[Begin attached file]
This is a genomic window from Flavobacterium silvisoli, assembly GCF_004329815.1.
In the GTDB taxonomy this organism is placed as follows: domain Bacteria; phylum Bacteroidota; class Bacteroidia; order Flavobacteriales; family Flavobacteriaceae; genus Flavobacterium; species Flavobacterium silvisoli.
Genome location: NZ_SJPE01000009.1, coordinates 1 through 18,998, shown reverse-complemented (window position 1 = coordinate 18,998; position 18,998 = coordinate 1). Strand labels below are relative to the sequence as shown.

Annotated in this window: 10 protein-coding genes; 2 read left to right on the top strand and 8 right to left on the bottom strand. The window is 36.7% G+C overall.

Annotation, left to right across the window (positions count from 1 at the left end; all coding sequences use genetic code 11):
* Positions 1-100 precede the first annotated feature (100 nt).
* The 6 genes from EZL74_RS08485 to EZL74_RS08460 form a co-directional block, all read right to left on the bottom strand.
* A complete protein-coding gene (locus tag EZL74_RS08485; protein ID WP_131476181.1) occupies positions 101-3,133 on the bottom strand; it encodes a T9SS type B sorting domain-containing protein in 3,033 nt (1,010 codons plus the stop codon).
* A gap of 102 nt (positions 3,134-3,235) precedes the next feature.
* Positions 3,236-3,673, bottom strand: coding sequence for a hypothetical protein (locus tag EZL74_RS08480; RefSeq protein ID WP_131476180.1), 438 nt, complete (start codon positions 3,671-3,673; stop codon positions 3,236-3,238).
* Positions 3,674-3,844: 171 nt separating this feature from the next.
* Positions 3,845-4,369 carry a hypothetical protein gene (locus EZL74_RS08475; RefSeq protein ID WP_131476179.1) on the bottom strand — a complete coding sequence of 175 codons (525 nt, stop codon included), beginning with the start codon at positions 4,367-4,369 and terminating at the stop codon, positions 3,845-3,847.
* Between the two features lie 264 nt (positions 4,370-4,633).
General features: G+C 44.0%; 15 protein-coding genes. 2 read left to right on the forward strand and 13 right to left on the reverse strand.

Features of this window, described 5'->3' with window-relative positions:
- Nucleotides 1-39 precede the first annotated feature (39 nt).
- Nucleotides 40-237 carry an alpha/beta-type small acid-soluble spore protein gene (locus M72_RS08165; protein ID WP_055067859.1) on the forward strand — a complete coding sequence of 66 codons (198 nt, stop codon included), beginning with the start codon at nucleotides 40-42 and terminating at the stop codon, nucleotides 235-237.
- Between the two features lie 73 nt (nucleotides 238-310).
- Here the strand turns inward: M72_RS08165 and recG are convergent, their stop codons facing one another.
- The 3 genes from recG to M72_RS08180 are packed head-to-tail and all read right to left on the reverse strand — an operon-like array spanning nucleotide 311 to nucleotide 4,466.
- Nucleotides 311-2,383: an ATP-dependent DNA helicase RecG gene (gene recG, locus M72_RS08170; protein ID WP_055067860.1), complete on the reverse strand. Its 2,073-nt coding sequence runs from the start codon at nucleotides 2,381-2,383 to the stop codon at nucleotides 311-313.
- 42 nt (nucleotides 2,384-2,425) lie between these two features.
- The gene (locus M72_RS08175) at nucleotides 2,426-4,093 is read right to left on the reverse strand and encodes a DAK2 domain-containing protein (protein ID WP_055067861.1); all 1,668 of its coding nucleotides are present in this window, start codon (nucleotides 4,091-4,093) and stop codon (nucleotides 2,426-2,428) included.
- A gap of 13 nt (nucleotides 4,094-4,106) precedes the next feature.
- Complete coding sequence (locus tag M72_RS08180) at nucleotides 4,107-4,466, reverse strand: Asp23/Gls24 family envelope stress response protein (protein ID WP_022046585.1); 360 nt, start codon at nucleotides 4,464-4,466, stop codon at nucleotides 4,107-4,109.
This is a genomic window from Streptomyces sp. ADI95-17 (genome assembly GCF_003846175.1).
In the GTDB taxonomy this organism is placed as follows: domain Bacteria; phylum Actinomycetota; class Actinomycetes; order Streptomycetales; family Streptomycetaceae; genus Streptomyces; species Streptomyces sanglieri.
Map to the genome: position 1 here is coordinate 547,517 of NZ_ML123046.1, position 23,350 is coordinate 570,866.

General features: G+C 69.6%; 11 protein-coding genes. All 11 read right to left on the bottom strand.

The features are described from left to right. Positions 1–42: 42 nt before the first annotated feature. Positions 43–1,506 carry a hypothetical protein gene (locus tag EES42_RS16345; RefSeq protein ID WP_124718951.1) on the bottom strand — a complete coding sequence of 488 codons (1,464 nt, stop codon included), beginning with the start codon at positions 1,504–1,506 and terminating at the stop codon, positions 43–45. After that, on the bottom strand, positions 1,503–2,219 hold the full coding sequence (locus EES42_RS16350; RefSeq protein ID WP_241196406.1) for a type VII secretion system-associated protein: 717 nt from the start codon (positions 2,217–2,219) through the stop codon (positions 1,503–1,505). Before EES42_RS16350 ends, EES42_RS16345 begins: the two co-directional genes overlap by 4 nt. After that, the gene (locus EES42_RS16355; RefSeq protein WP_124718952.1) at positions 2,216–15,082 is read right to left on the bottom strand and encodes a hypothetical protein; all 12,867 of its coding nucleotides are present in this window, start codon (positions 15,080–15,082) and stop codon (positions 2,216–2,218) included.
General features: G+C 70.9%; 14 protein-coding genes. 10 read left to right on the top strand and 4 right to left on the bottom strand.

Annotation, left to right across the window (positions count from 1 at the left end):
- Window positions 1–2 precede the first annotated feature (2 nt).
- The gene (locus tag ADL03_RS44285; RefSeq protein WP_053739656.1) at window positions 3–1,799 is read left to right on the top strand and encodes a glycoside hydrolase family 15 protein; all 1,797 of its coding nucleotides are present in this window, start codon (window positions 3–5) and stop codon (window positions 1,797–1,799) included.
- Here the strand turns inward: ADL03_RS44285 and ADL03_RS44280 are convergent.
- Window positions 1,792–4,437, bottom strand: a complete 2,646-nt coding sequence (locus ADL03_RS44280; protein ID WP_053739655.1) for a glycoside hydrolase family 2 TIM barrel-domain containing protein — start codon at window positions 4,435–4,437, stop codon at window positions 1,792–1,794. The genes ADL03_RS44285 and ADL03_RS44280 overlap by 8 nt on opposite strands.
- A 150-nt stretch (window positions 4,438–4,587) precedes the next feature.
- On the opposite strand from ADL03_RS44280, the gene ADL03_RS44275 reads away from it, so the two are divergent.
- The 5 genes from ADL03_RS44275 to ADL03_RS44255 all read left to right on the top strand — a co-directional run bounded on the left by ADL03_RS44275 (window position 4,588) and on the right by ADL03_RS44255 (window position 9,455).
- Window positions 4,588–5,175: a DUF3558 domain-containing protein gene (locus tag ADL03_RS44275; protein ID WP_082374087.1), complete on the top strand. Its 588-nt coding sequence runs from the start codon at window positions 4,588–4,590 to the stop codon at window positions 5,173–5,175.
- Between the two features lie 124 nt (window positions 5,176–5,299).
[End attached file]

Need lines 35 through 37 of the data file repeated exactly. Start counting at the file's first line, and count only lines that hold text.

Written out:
- Here the strand turns inward: ADL03_RS44285 and ADL03_RS44280 are convergent.
- Window positions 1,792–4,437, bottom strand: a complete 2,646-nt coding sequence (locus ADL03_RS44280; protein ID WP_053739655.1) for a glycoside hydrolase family 2 TIM barrel-domain containing protein — start codon at window positions 4,435–4,437, stop codon at window positions 1,792–1,794. The genes ADL03_RS44285 and ADL03_RS44280 overlap by 8 nt on opposite strands.
- A 150-nt stretch (window positions 4,438–4,587) precedes the next feature.